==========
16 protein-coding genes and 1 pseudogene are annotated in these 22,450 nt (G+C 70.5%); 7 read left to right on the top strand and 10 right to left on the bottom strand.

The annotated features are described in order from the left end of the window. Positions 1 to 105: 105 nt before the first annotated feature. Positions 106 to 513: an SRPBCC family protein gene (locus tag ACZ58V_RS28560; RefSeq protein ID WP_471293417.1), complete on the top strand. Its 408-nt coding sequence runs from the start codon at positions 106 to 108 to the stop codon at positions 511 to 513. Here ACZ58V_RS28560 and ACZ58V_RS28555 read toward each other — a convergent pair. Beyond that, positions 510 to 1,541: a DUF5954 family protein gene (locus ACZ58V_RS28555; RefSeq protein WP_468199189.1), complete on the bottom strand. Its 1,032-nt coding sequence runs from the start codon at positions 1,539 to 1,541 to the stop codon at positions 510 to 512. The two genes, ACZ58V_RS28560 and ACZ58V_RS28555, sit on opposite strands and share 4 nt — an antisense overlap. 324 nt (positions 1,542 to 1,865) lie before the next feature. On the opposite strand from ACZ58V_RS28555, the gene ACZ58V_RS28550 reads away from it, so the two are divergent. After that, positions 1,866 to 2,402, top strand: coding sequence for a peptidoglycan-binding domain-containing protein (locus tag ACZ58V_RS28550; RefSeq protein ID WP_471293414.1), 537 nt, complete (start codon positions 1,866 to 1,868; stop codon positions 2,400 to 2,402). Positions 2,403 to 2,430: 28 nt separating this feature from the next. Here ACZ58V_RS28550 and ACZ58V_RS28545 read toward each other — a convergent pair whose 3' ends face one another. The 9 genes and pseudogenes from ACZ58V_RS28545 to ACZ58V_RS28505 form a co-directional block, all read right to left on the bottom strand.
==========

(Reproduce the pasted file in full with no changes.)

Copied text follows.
16 protein-coding genes and 1 pseudogene are annotated in these 22,450 nt (G+C 70.5%); 7 read left to right on the top strand and 10 right to left on the bottom strand.

The annotated features are described in order from the left end of the window. Positions 1 to 105: 105 nt before the first annotated feature. Positions 106 to 513: an SRPBCC family protein gene (locus tag ACZ58V_RS28560; RefSeq protein ID WP_471293417.1), complete on the top strand. Its 408-nt coding sequence runs from the start codon at positions 106 to 108 to the stop codon at positions 511 to 513. Here ACZ58V_RS28560 and ACZ58V_RS28555 read toward each other — a convergent pair. Beyond that, positions 510 to 1,541: a DUF5954 family protein gene (locus ACZ58V_RS28555; RefSeq protein WP_468199189.1), complete on the bottom strand. Its 1,032-nt coding sequence runs from the start codon at positions 1,539 to 1,541 to the stop codon at positions 510 to 512. The two genes, ACZ58V_RS28560 and ACZ58V_RS28555, sit on opposite strands and share 4 nt — an antisense overlap. 324 nt (positions 1,542 to 1,865) lie before the next feature. On the opposite strand from ACZ58V_RS28555, the gene ACZ58V_RS28550 reads away from it, so the two are divergent. After that, positions 1,866 to 2,402, top strand: coding sequence for a peptidoglycan-binding domain-containing protein (locus tag ACZ58V_RS28550; RefSeq protein ID WP_471293414.1), 537 nt, complete (start codon positions 1,866 to 1,868; stop codon positions 2,400 to 2,402). Positions 2,403 to 2,430: 28 nt separating this feature from the next. Here ACZ58V_RS28550 and ACZ58V_RS28545 read toward each other — a convergent pair whose 3' ends face one another. The 9 genes and pseudogenes from ACZ58V_RS28545 to ACZ58V_RS28505 form a co-directional block, all read right to left on the bottom strand.